Indian Lamb Karahi Curry
Lamb Karahi or Goat Karahi is a famous North Indian curry, often made with goat meat instead of lamb and very popular in Indian Restaurants all over the world! This is my all-time favorite, make-ahead-curry. Cooked Indian spices marry with flavor of lamb, hence curry gets rich and intense flavored as it sits in refrigerator for 10-12 hrs or longer.
If you craving for Indian food this weekend? Just ditch the delivery and make this delicious and authentic, restaurant-style curry at home.
Made Restaurant Style!
If you ever wonder how Indian restaurant chefs make silky, spicy, luscious red and yummy curry, this recipe will unfold all the mysteries. The luscious red color comes from cooked, caramelized onion-tomato pasta with red pepper powder. And creaminess is courtesy of butter, yogurt and cream added while finishing the curry.
How about a complete Indian Meal?
If you planing to make rice or Indian flat bread for a complete Indian meal, I have that work done for you too. Here is, photographed step-by-step, Indian Chapati (Whole Wheat Flat Bread) and Basmati Cumin Rice recipes. Oh!! and not to be missed, Cooling Cucumber Raita.
Why is this curry called Lamb Karahi?
Indian Lamb Karahi (Karahi is hindi world which means Wok) is called so due to the method of preparation. As many of you may know, in restaurants, everything is prepared before hand and then assembled per order. Lamb Karahi Curry is traditionally made the same way. Everything pre-prep and then cooked quickly with fresh ginger, butter, cream in a traditional Indian wok called Karahi. However, don't worry if you don't have traditional Indian wok, a little deep steel/non-stick pan works great too.
Word-less Friday (well, sort of)!
Today, I am going to follow rule of word-less, (okay a few words) Friday, will stop talking and let the pictures do the speaking work for me.
How does it sound to you? Let me know!
Love Lamb Karahi?? then these Indian curries will blow your mind!
Indian Lamb Karahi Curry
1. Boil lamb with bay leaf, peppercorns, 2 garlic cloves, 1/4 tsp pepper, and 1 tsp salt until just tender about 20 minutes. I often pressure cook lamb for 10-15 minutes, that is always easy and saves energy.2. While lamb is cooking, we will prepare the rest to save a lot of time. Start with heating 2 tbsp oil in a pan. Grind the onion, 1" ginger and remaining garlic mixture using a hand blender to a fine puree.
3. Add onion garilc puree in heated oil. Cook on low heat until water released from the mixture and onions are very soft. About 10 minutes.4. Add turmeric, red pepper, coriander powder, cumin powder and tomato paste, saute until oil separates. (about 5-7 minutes) Remove from heat and set aside.
5. Lamb should be nicely boiled by now. In a deep pan or wok, add lamb pieces, two cups of lamb boiling liquid, onion-tomato cooked paste, 1 tbsp butter and remaining 1" ginger sliced. Bring to boil and then cover and simmer for 5 minutes.6. Add remaining butter and yogurt. Gently mix it in and simmer at low heat stir constantly for 5 minutes. Taste and adjust salt and black pepper.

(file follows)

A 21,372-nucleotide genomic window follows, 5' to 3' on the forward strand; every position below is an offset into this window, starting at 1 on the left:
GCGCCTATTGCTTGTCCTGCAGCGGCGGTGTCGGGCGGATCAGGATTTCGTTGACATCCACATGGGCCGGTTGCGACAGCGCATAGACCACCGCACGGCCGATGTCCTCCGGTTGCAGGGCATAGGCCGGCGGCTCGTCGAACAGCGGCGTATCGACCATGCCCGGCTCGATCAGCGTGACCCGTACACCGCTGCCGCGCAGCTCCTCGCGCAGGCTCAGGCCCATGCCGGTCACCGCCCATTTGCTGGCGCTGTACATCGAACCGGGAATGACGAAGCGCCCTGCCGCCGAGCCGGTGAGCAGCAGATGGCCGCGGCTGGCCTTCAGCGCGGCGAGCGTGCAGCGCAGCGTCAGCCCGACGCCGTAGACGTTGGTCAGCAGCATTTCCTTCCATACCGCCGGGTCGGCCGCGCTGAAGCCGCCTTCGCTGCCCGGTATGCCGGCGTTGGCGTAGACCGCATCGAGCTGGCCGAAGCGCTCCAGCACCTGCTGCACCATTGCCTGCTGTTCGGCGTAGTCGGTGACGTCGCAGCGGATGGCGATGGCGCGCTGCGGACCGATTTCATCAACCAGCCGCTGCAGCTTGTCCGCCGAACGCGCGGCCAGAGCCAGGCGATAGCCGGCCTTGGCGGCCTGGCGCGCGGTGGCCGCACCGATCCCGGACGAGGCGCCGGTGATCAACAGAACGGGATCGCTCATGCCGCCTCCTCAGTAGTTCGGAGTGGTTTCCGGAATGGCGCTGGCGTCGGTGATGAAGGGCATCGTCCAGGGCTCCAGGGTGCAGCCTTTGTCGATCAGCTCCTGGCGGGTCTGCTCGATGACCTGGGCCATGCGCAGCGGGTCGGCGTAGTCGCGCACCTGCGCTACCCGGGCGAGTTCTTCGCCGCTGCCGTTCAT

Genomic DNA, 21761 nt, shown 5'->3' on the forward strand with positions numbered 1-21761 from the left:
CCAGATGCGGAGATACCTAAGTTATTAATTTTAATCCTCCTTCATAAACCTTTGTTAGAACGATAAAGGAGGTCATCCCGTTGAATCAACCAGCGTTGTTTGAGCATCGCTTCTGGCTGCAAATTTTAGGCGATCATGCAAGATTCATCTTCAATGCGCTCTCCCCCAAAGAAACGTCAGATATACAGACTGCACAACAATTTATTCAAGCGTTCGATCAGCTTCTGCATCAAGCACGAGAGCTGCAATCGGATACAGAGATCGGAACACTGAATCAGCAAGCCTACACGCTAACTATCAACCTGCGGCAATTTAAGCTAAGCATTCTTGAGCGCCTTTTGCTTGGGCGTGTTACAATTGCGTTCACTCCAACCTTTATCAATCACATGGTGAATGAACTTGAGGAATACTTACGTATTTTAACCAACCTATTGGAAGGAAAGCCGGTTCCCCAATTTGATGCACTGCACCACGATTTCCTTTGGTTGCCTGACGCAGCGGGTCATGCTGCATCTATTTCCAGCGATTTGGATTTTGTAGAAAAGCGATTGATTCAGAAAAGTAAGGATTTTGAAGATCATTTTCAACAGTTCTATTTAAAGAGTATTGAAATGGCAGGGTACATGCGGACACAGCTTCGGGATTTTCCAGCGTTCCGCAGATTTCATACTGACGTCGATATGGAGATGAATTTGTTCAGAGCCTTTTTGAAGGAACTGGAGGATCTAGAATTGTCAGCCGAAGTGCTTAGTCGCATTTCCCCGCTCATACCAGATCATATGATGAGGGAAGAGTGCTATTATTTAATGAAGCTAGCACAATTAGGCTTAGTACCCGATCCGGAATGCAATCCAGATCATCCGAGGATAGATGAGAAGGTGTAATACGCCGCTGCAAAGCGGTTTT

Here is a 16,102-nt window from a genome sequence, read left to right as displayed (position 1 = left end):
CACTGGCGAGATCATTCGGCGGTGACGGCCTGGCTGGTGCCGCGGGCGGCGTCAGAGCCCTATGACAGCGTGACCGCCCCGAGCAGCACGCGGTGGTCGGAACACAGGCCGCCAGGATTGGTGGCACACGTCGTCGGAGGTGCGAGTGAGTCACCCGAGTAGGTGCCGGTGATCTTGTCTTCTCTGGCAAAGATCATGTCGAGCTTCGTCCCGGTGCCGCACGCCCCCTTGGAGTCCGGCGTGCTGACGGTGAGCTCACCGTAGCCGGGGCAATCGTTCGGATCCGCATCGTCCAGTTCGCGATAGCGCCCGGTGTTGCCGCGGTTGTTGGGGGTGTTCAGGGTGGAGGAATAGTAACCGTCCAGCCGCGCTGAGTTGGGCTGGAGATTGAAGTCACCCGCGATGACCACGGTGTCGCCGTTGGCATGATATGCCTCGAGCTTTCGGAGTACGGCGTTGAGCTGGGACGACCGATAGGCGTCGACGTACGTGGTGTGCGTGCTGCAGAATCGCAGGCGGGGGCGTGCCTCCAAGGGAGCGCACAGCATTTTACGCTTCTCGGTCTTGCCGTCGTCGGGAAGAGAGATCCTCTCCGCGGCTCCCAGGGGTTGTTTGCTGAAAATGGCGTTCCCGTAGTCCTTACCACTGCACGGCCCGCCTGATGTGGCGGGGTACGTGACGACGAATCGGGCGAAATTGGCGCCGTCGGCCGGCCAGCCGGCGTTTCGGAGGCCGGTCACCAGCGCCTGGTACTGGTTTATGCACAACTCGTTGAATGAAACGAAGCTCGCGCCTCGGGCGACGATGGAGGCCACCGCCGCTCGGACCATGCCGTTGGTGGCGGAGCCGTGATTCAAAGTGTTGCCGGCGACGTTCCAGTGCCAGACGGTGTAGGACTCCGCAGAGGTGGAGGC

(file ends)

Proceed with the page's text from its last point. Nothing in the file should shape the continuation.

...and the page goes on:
7. Finish with 1 tbsp heavy cream and mix well and remove from heat. Mix in fresh chopped 2 tbsp cilantro.8. Serve with steamed rice or naan or roti and enjoy!!
Savita's Notes:Time taken to cook lamb depends on cut of meat and quality of lamb. Fresh lamb meat cooks faster and bone-in lamb stays very moist and flavorful when prepared this way. Lamb Karahi tastes perfect if cooked 3-4 hrs before serving. It will taste even better if you cook one day in advance.
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TANVIRThanx a lot i followed your recipe and in the end we had a very tasty dinner thank you again.
SavitaThanks for letting me know. I'm glad you enjoyed.
DeepaLove it. Modified to make it dairy free with coconut cream. Eating it with pulao right now. Thanks!
SavitaHi Deepa, I'm glad you enjoyed lamb curry. Great tip on making it dairy free. Thanks for sharing.
FarhanaThank You! This is simply delicious. I have cooked this twice now!!
SavitaFarhana, I'm glad you enjoyed karahi lamb. By far, it is one of my family's favorite too. Also, thanks for sharing your feedback.
AnneThanks for this wonderful blog! I'm making this meal now and wonder if "Red pepper powder" means hot chili pepper or mild paprika pepper? Best regards Anne
SavitaHi Annie, pepper here means mild paprika. If you like little heat, substitute half of it with spicy chili powder. Happy Cooking!
SavitaThanks @Piyali! thanks you for liking recipe and pictures! I totally agree, even I love to share my stories with everyone. Wordless gets very quite sometimes. I am always thankful to great bloggers around me appreciating, and taking time to listen. great feeling!! always!
PIYALI MUTHAI loved the prelude following the recipe and what an apt explanation you have provided for this method of cooking. Honestly Word less does not work for me because I love coming to your blog to read the stories preceding the recipe. The recipes are also fantastic and the pictures are a visual treat.